One of my favourite new features announced in the ServiceNow New York release is Dynamic Translations. If your ServiceNow instance has a user base that spans multiple countries you likely have the need to do some form of text translation such as field labels, choice values or emails.
Until now there has been no easy way to translate dynamic user-entered text such as text in description or comments fields without building a custom solution. The New York release changes that.
I want to show the 4 steps to quickly get started with Dynamic Translations. We're going to translate the Description field on Incident but the concept applies to any text field on a record.
Create a free IBM Watson account
Configure Dynamic Translation connection
Add dynamic translations to a field
1. Enable Plugins
The first thing you'll want to do is spin up a New York instance (you can request one now on https://developer.servicenow.com). You will then need to enable the Dynamic Translation plugin [com.glide.dynamic_translation]. The plugin has a dependency on Flow Designer and Integration Hub so these will also be enabled if not already.
2. Create a free IBM Watson account
Dynamic Translation uses either the Microsoft Azure or IBM Watson API for translations. You will need to register for one of these but both have free plans you can use. For this example, we're going to use IBM Watson which allows 1,000,000 Characters per Month for free.
Register for a free account here - https://www.ibm.com/watson/services/language-translator/ Once you confirm your email login to the IBM cloud homepage.
There will be a menu on the left for Service Credentials. There are two pieces of information to note: your API key and the API URL.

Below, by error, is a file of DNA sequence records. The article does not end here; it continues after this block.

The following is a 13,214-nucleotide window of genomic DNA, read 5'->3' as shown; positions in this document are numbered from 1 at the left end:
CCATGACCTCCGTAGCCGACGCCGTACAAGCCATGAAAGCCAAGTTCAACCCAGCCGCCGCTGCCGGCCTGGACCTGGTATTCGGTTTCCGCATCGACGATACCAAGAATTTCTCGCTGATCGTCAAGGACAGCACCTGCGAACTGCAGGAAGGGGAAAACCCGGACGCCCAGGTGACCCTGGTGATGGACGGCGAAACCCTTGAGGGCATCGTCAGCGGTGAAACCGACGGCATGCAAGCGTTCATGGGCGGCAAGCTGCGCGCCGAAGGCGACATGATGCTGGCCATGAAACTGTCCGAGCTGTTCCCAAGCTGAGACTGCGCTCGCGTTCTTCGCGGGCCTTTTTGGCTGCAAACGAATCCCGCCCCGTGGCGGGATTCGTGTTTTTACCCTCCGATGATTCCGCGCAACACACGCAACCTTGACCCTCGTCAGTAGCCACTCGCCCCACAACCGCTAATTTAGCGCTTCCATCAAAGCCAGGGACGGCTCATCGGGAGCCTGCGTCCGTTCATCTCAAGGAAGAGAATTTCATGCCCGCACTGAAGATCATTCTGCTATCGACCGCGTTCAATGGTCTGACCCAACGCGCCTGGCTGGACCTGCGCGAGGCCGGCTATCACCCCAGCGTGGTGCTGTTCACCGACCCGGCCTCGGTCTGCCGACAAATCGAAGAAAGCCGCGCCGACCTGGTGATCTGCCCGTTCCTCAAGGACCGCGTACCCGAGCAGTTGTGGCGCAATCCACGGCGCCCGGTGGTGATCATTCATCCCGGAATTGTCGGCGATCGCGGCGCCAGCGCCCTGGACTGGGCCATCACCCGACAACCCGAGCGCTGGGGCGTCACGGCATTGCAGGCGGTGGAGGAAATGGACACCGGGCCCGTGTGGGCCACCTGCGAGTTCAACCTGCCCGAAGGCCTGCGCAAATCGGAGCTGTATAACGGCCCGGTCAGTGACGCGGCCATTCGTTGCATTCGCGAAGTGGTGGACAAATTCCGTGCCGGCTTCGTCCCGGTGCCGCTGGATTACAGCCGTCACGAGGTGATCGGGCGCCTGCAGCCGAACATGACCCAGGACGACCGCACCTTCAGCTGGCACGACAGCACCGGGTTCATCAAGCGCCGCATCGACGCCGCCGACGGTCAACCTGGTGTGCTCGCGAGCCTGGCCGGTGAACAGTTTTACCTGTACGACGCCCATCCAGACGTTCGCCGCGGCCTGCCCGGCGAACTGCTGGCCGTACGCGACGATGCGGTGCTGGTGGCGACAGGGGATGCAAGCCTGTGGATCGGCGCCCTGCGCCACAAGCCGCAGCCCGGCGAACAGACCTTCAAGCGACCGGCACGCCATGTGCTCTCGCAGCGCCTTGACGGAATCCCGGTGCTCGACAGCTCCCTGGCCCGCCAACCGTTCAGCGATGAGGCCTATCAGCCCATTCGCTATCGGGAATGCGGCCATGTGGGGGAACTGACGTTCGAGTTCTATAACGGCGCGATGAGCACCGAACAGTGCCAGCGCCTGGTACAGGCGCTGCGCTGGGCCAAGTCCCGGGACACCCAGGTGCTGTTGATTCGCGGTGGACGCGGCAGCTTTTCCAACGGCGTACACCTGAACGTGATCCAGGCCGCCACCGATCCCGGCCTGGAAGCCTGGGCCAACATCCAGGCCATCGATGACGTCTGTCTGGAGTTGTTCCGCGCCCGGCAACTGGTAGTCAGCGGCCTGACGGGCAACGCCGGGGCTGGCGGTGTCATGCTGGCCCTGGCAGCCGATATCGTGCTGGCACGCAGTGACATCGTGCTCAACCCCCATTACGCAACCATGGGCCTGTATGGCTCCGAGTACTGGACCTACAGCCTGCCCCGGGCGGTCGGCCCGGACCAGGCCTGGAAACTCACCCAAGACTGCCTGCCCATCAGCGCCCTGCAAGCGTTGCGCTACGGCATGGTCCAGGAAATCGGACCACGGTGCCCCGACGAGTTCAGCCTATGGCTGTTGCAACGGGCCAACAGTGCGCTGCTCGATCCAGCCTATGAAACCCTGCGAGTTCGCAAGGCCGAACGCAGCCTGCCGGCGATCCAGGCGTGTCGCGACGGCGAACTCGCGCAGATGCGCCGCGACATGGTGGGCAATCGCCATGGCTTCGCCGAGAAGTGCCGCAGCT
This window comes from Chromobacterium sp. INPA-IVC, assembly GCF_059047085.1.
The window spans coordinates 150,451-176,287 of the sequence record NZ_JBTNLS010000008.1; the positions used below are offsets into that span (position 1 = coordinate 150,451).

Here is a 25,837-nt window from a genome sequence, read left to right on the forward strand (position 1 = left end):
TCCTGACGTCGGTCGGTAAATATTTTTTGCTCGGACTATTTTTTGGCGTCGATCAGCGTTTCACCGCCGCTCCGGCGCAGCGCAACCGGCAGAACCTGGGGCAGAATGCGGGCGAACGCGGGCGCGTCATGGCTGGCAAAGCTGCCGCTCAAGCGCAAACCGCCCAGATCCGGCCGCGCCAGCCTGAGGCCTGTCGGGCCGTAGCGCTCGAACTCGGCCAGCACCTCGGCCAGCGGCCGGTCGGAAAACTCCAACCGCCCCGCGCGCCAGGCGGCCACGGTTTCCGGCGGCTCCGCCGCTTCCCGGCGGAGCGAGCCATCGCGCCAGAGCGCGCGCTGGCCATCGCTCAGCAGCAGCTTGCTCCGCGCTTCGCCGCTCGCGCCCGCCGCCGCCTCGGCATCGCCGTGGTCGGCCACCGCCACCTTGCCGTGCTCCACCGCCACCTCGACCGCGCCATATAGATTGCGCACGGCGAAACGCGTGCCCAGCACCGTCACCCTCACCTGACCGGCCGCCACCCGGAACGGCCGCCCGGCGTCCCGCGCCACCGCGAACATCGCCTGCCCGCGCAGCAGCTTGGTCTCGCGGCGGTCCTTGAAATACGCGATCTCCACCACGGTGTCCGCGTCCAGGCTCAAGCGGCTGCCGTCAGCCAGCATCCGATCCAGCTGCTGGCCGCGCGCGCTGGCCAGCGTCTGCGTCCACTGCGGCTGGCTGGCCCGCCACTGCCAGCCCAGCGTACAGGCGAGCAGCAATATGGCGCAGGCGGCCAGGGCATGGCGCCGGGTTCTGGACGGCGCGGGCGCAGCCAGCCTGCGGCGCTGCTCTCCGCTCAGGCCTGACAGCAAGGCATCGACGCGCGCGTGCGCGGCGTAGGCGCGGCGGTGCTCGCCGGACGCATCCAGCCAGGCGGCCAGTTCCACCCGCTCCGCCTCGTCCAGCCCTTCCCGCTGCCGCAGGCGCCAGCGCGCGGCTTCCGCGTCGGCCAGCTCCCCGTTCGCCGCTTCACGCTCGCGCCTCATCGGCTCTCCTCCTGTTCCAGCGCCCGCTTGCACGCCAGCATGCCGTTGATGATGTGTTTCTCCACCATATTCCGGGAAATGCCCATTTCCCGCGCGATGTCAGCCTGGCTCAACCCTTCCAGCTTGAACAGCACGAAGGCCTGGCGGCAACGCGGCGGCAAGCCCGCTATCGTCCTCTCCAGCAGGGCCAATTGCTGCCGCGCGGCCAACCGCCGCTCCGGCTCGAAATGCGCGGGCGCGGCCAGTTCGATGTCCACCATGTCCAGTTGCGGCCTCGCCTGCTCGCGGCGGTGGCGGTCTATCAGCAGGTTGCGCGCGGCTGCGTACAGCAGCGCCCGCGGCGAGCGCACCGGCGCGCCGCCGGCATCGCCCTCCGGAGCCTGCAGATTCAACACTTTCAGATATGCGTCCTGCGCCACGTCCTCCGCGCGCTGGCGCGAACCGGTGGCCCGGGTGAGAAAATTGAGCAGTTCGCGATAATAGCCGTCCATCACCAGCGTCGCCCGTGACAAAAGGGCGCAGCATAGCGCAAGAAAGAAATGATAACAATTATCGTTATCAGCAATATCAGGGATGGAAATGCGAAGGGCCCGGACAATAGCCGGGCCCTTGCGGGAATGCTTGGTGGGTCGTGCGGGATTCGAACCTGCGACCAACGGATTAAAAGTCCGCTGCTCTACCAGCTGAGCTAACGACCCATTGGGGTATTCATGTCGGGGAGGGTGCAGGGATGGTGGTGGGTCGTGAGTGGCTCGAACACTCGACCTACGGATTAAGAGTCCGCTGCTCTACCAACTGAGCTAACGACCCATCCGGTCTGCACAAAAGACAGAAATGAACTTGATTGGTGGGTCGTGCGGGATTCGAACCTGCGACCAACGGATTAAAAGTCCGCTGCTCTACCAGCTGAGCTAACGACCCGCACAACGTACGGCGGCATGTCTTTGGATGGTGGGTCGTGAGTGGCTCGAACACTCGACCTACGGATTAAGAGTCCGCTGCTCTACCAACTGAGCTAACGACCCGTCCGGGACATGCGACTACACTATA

3. Configure Connection in ServiceNow
Head back on your ServiceNow instance, we're ready to configure the Dynamic Translation module to use your IBM Watson credentials.
Open the Translator Configurations module
Set IBM to Active and Default true
3. Now open the 'Credential and Connection Alias' module and Select 'IBMTranslation'
4. On the 'Connection' related list click 'New'
5. Enter a Name e.g. IBM and the Connection URL. This is the API URL you got from your IBM Cloud account. It may be different to the screenshot depending on your location.
Leave the rest of the options as they are and "Save"
Now on the same record Select the magnifying glass on the Credentials field.
Click New and select Basic Auth Credentials form the list.
Name - IBM
User name - apikey
Password - your own IBM API key from step 1
(Don't get confused and put your API key in the user name field, it should be the text "apikey" lowercase no spaces)
Submit and Save the Connection record.
3. Add dynamic translations to a field
Head over to the incident form and Configure Dictionary on the 'Description'. Add the Attribute 'Dynamic Translation Enabled' and set it to true
You will now see a translation icon next to the field.
When you click it the text will be translated from the language detected in the field to the language set in your user profile.
Now you can add the Dynamic Translation attribute to any other fields you wish to translate. You can also utilise the Dynamic Translation API to carry out translations in scripts. More info on that here.
Are you New York ready? For advice on upgrading and to start using these great new features reach out to us here, or email me at: firstname.lastname@example.org